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Dohnányi, Ernő (1877-1960)

Ernő Dohnányi

born: 27 July 1877
died: 9 February 1960
country: Hungary

The name of Ernest Dohnányi (born Hungary, 1877, died USA, 1960) hardly rings a bell today except in Hungary. Even those who remember him are likely to be familiar with only one of his works, his Variations on a Nursery Song for piano and orchestra (1914). His stage works, orchestral compositions including symphonies, concerti etc., vocal compositions such as the Stabat mater (1953), as well as his numerous chamber music and piano compositions are now seldom played. One would search long to find his music in any concert programme. Yet at his peak he was one of the most versatile and influential musicians of his time. His youthful Piano Quintet (1895) was so highly esteemed by Brahms at its first performance that he personally made arrangements for it to be performed in the Vienna Tonkünstlerverein.

It was his cellist father and Károly Förstner, a cathedral organist, who gave Dohnányi his first lessons in piano and theory. Having completed his secondary education he went to Budapest from his native town Pozsony (now Bratislava) in order to study at the Budapest Academy. (His school friend Béla Bartók followed suit.) There he studied piano with Thomán and composition with Koessler. After receiving his diploma in 1897 he spent the summer of the same year with composer and pianist Eugen d’Albert (Glasgow-born but of German-French-Italian origins) to whom, in 1898, Dohnányi eventually dedicated his First Piano Concerto, a work which received the Bösendorfer Prize.

It was in 1898 that Hans Richter, one of the leading conductors of the time, asked Dohnányi to join him in London as the soloist in Beethoven’s Fourth Piano Concerto. This tour, during which he gave 32 concerts in two months, established him as a concert pianist of the first rank. His interpretative power in the Austro-German classics, above all Mozart, Beethoven and Schubert, as well as his dedicated involvement in chamber music playing, made him one of the most sought-after performers of his time. His pianistic ability combined with improvisational panache was such that when later his memory deserted him from time to time it was a popular pleasure among connoisseurs to hear how he wriggled out of trouble by stylishly improvising passages that led back to the original notes. It was Richter, too, who in 1902 introduced Dohnányi’s Symphony No 1 in D minor, in Manchester.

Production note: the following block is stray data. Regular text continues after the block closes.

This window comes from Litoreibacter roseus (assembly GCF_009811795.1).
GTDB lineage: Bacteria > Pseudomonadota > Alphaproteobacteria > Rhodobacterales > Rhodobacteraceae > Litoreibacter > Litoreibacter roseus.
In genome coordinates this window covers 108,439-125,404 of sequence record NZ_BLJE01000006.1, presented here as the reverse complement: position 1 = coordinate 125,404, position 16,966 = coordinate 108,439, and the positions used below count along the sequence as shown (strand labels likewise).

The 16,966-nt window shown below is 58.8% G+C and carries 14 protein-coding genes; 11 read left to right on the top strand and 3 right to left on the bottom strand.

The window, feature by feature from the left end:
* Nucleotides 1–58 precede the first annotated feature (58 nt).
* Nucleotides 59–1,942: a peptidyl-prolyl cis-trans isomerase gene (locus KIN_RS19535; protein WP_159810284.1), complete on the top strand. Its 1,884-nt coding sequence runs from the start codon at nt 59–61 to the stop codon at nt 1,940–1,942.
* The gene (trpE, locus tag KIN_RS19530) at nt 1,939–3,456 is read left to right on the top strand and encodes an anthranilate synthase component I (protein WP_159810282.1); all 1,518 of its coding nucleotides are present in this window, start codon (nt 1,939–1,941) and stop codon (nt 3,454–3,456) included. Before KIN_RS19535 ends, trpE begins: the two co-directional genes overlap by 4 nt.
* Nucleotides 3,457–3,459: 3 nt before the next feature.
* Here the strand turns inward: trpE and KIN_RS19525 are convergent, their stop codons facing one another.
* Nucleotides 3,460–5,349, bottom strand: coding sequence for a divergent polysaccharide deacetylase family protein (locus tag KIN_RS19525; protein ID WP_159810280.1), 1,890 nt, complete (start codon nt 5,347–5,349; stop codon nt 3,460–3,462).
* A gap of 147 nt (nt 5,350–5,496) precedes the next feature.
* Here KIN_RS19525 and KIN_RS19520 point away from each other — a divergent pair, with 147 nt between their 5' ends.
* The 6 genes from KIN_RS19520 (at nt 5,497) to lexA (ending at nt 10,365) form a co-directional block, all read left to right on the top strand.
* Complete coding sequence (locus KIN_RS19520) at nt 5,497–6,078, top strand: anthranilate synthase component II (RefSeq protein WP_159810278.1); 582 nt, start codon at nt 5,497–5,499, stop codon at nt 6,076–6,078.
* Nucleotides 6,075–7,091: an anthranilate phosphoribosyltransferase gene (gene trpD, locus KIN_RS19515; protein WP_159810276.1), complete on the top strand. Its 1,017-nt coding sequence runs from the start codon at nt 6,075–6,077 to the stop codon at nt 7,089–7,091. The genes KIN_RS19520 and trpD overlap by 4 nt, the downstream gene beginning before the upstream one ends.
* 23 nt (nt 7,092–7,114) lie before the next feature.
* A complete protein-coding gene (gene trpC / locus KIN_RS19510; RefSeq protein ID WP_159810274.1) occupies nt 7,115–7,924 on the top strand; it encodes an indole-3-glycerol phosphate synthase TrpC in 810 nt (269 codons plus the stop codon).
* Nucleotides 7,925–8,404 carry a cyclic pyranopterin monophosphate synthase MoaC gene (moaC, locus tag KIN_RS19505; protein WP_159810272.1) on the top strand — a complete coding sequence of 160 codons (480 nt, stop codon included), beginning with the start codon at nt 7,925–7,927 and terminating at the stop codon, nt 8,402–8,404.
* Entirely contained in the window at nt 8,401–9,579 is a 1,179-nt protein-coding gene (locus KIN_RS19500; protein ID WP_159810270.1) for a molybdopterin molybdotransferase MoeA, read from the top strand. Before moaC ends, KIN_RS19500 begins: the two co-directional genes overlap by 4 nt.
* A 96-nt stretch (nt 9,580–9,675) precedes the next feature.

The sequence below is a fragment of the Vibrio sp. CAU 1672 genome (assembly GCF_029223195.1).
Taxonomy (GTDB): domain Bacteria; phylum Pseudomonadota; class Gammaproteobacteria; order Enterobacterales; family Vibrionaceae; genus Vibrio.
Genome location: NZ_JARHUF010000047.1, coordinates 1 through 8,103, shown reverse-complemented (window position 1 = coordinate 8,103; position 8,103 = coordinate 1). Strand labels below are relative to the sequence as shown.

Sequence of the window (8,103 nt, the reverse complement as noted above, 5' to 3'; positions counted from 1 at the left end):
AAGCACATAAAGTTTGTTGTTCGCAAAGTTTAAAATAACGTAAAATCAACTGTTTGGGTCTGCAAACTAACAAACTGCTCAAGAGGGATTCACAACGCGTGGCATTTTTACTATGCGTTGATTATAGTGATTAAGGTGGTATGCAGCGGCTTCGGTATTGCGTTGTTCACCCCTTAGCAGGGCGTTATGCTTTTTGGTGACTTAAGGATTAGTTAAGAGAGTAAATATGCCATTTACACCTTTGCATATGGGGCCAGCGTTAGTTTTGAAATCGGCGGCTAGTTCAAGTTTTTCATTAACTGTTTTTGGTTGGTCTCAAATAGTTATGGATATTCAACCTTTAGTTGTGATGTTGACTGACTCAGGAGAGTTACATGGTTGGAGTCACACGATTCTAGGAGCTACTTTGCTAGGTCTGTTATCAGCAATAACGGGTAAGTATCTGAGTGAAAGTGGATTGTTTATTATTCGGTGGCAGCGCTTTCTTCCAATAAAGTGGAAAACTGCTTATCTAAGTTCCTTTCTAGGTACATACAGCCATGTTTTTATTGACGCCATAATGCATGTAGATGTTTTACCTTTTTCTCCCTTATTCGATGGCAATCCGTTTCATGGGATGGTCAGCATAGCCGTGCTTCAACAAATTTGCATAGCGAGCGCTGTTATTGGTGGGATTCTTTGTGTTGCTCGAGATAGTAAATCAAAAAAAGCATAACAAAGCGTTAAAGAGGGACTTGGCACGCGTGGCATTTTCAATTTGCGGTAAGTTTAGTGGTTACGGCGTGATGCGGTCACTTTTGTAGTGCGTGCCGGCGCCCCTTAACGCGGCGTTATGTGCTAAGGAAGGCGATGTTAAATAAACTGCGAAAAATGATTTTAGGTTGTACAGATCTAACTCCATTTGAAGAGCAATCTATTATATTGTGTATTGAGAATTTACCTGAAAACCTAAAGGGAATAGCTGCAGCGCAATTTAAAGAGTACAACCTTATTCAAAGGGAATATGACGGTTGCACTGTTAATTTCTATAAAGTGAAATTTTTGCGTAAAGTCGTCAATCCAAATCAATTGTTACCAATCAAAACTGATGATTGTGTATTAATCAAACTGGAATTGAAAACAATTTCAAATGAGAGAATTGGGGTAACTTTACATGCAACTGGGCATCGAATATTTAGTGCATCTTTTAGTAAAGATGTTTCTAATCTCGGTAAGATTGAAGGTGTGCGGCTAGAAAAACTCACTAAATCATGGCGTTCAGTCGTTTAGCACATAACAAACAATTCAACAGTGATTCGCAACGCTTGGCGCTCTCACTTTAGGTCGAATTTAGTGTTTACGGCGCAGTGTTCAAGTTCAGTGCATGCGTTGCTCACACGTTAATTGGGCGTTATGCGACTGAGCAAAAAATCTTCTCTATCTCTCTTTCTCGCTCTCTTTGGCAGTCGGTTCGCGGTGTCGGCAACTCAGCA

The great violinist Joachim, friend of Brahms, was also friend to Dohnányi whom he invited to Berlin where the composer was offered a professorship at the Hochshule in 1905. Ten years there were paralleled and followed by various prestigious appointments not only at the Budapest Academy but also as chief conductor of the Philharmonic Orchestra, a position which he held for the best part of 25 years from 1919. In 1931 he became the musical director of Hungarian Radio where he worked until 1944. With all these involvements he found time not only for composition but also for selecting concert repertoire with the aim of raising musical standards in Hungary. He gave as many as 120 performances there in one year. No wonder that Bartók saw in him a leading provider of Hungarian musical life. For four decades Dohnányi dominated the musical scene in his home country and beyond. It is to Dohnányi’s credit that although his musical temperament and outlook were very different from Bartók’s and Kodály’s he put his phenomenal performing ability to their service. In fact he recognised Bartók’s genius well before others and gave him practical support while his own countrymen were predominantly hostile. His long-standing relationship with America made him a welcome refugee when, after a few years stay in Austria (1944-1948), he decided to leave Europe for the New World. There he indefatigably continued his musical activities, not only in his capacity as pianist/composer-in- residence at Florida State University, but also as a touring performer. One of his last concerts was in 1956 at the Edinburgh Festival. Working to the very end of his life, he died during a recording session at the age of 83.

from notes by Otto Karolyi © 1993


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